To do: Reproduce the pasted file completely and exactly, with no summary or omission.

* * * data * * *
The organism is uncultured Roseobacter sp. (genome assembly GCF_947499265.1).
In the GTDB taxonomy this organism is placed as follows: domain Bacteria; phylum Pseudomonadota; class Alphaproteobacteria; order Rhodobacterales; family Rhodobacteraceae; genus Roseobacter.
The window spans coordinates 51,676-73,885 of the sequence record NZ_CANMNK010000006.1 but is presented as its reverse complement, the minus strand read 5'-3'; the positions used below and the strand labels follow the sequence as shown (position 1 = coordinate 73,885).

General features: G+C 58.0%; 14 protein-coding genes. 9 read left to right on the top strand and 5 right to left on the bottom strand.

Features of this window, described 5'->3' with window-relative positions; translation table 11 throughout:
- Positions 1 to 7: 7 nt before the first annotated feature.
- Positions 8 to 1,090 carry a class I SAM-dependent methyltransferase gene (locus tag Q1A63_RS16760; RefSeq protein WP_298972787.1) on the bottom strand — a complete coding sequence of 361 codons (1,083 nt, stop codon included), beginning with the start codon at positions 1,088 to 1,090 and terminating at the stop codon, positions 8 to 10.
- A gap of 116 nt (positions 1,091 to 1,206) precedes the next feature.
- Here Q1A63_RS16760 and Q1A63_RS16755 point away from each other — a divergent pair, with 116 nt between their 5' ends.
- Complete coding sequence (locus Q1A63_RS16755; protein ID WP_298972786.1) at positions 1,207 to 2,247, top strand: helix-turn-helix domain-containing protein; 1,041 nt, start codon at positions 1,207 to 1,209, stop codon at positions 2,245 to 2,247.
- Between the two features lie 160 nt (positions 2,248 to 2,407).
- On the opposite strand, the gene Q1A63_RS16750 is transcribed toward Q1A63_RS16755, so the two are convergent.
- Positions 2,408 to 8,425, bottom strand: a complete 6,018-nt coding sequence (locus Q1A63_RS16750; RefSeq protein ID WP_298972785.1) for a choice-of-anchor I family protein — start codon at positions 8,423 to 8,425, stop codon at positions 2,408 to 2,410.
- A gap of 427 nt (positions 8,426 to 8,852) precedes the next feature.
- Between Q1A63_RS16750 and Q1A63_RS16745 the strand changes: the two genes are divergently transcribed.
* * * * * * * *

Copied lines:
The organism is uncultured Roseobacter sp. (genome assembly GCF_947499265.1).
In the GTDB taxonomy this organism is placed as follows: domain Bacteria; phylum Pseudomonadota; class Alphaproteobacteria; order Rhodobacterales; family Rhodobacteraceae; genus Roseobacter.
The window spans coordinates 51,676-73,885 of the sequence record NZ_CANMNK010000006.1 but is presented as its reverse complement, the minus strand read 5'-3'; the positions used below and the strand labels follow the sequence as shown (position 1 = coordinate 73,885).

General features: G+C 58.0%; 14 protein-coding genes. 9 read left to right on the top strand and 5 right to left on the bottom strand.

Features of this window, described 5'->3' with window-relative positions; translation table 11 throughout:
- Positions 1 to 7: 7 nt before the first annotated feature.
- Positions 8 to 1,090 carry a class I SAM-dependent methyltransferase gene (locus tag Q1A63_RS16760; RefSeq protein WP_298972787.1) on the bottom strand — a complete coding sequence of 361 codons (1,083 nt, stop codon included), beginning with the start codon at positions 1,088 to 1,090 and terminating at the stop codon, positions 8 to 10.
- A gap of 116 nt (positions 1,091 to 1,206) precedes the next feature.
- Here Q1A63_RS16760 and Q1A63_RS16755 point away from each other — a divergent pair, with 116 nt between their 5' ends.
- Complete coding sequence (locus Q1A63_RS16755; protein ID WP_298972786.1) at positions 1,207 to 2,247, top strand: helix-turn-helix domain-containing protein; 1,041 nt, start codon at positions 1,207 to 1,209, stop codon at positions 2,245 to 2,247.
- Between the two features lie 160 nt (positions 2,248 to 2,407).
- On the opposite strand, the gene Q1A63_RS16750 is transcribed toward Q1A63_RS16755, so the two are convergent.
- Positions 2,408 to 8,425, bottom strand: a complete 6,018-nt coding sequence (locus Q1A63_RS16750; RefSeq protein ID WP_298972785.1) for a choice-of-anchor I family protein — start codon at positions 8,423 to 8,425, stop codon at positions 2,408 to 2,410.
- A gap of 427 nt (positions 8,426 to 8,852) precedes the next feature.
- Between Q1A63_RS16750 and Q1A63_RS16745 the strand changes: the two genes are divergently transcribed.